On February 24th, of the following year, four Benedictine Sisters arrived, and have since conducted the parochial school. They have also kept a few children as boarders. Their accommodation for this class of scholars has been and is still very limited, but the increasing demand will necessitate the erection of more extensive buildings. The Catholic congregation of Tuscumbia is increasing. There are two masses every Sunday, at 8 and 10 o’clock, and vespers and benediction in the afternoon at three o’clock. Every morning there is mass at 7:30 o’clock, at which the children of the parochial school attend. The Benedictines are established in perpetuum in the two counties of Colbert and Lauderdale, and, besides Tuscumbia, have churches and stations in St. Florian, Florence, Sheffield, Decatur, Huntsville, Cullman, Hanceville, Dickson, Courtland, Moulton and some minor places. They are hard workers, and self-denying men. The character of the men sent on these southern and arduous missions may be inferred from the fact that, when the Right Rev. Abbott Wimmer, a most ardent friend of the South and of Southern missions, died, the Pastor of Tuscumbia, Rev. Andrew Hinterach, Order of Saint Benedictine, was chosen as his successor to govern one of the most extensive religious Orders in America. Reverend Oswald Moosmuller, Order of Saint Benedictine, pastor of Cullman has been appointed Prior of the head house of the Order in Pennsylvania. He is the founder of the Industrial School for Colored Boys in Skidaway Island, near Savannah, Ga. By the product of his own literary labors and without collecting a cent, except two or three times having an innocent “strawberry festival,” which brought not much, he has accomplished what perhaps no other priest in America has ever done. He has built three churches; one at Skidaway for the colored boys and people of the island, and two at Savannah, one for white and the other for colored Catholics. Rev. Benedict Menges, Order of Saint Benedictine, for ten years identified with the missions of Alabama, has recently been appointed Superior of those missions, and will shortly reside in Tuscumbia.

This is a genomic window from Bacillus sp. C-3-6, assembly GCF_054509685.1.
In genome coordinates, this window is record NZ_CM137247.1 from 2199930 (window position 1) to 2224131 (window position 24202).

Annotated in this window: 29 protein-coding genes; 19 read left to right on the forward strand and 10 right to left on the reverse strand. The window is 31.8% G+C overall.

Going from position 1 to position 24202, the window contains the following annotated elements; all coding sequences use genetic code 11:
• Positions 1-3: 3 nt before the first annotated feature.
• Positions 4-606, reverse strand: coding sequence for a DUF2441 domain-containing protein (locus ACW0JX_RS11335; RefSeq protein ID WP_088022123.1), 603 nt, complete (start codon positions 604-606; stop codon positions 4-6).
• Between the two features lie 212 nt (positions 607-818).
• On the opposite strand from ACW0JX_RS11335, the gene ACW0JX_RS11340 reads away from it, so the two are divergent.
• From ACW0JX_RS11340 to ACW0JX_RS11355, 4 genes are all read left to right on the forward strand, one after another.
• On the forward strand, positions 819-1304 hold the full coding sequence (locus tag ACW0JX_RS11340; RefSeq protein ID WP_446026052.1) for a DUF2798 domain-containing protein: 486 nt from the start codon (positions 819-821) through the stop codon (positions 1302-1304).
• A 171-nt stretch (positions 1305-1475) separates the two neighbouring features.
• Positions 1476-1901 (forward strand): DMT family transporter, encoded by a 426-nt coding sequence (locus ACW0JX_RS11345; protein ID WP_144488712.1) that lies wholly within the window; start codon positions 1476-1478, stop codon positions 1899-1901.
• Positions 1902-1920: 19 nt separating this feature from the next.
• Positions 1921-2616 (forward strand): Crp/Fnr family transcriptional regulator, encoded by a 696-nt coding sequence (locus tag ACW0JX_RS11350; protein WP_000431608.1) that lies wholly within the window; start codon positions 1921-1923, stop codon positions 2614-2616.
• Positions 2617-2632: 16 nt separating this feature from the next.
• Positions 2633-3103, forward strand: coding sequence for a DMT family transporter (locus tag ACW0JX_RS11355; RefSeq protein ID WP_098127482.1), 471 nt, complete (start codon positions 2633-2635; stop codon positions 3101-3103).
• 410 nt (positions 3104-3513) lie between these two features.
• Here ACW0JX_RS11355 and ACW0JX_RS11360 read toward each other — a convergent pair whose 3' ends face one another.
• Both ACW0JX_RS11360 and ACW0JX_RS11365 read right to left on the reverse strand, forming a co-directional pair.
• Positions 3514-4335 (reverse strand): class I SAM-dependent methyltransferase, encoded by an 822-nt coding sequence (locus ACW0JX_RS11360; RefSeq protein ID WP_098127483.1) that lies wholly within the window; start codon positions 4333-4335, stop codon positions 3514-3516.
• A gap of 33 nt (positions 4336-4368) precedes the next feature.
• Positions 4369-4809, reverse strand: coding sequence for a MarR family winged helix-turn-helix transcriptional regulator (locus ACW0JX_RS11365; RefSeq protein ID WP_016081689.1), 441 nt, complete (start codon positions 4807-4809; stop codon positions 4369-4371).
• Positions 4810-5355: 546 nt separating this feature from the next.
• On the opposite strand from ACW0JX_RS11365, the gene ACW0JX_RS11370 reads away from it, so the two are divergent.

The development of the mineral resources and the growing industries of North Alabama will necessarily induce immigration and create a commensurate demand for educational facilities, and it is the intention of the Benedictines, as soon as circumstances will permit, to select a suitable site for a college, in which the youth of our own and neighboring States may, at little cost, receive an education to fit them for the positions and callings which may offer, and enable them to contribute to the future material and moral well-being of our city and State.

SCHOOLS.

The Deshler Female Institute is a handsome two story brick building on Main street, located in the center of the block or square which includes the residence of the late David Deshler, who bequeathed the entire property as a site for a female school. The building, which cost about $12,000, was destroyed by a cyclone in 1875, was rebuilt, and has been well patronized and is now in a flourishing condition under the management of Mr. Dell. It is called “The Deshler Institute,” in honor of General James Deshler, who was a native of  Tuscumbia and a graduate of West Point, and was killed in the late war at the battle of Chickamauga.

The city council have recently appropriated $6,000 for the benefit of the public male school for the whites, which will put it on a good footing.

In addition to the above there are several smaller private schools.

Source: This is a reprint from Northern Alabama Historical and Biographical Illustrated 1888 Smith & DeLand, Birmingham, Ala.,VII.  Sheffield, by William Garrett Brown.


Photos from the past…

especially from the far distant past are always welcome. This photo is of four Confederate Veterans at a reunion in Macon, Georgia in 1912. These handsome men include T. R. Thompson from Tuscumbia, Alabama.

Photo of Commanders of Confederate Veterans 1912


A Posey girl from Sheffield…

and her two children. I am not able to name the children.

Ora Lee Posey was  a sister to Orval Posey. Jessie A “Jay” and Alice Posey were the parents of Jessie Dee Posey, Orvel H Posey, and Ora Lee Posey; there may be more children that are not known currently. Jay and Alice Posey lived in Sheffield as long as I remember. Dee Posey was on the police force, in Tuscumbia, if I recall correctly. Orvel H Posey married Willie Preston Peebles and lived for many years in Steenson Hollow in Muscle Shoals.

Ora Lee Posey Peebles and her children

circa 1950


Popcorn, Peanuts, cigars, cigarettes…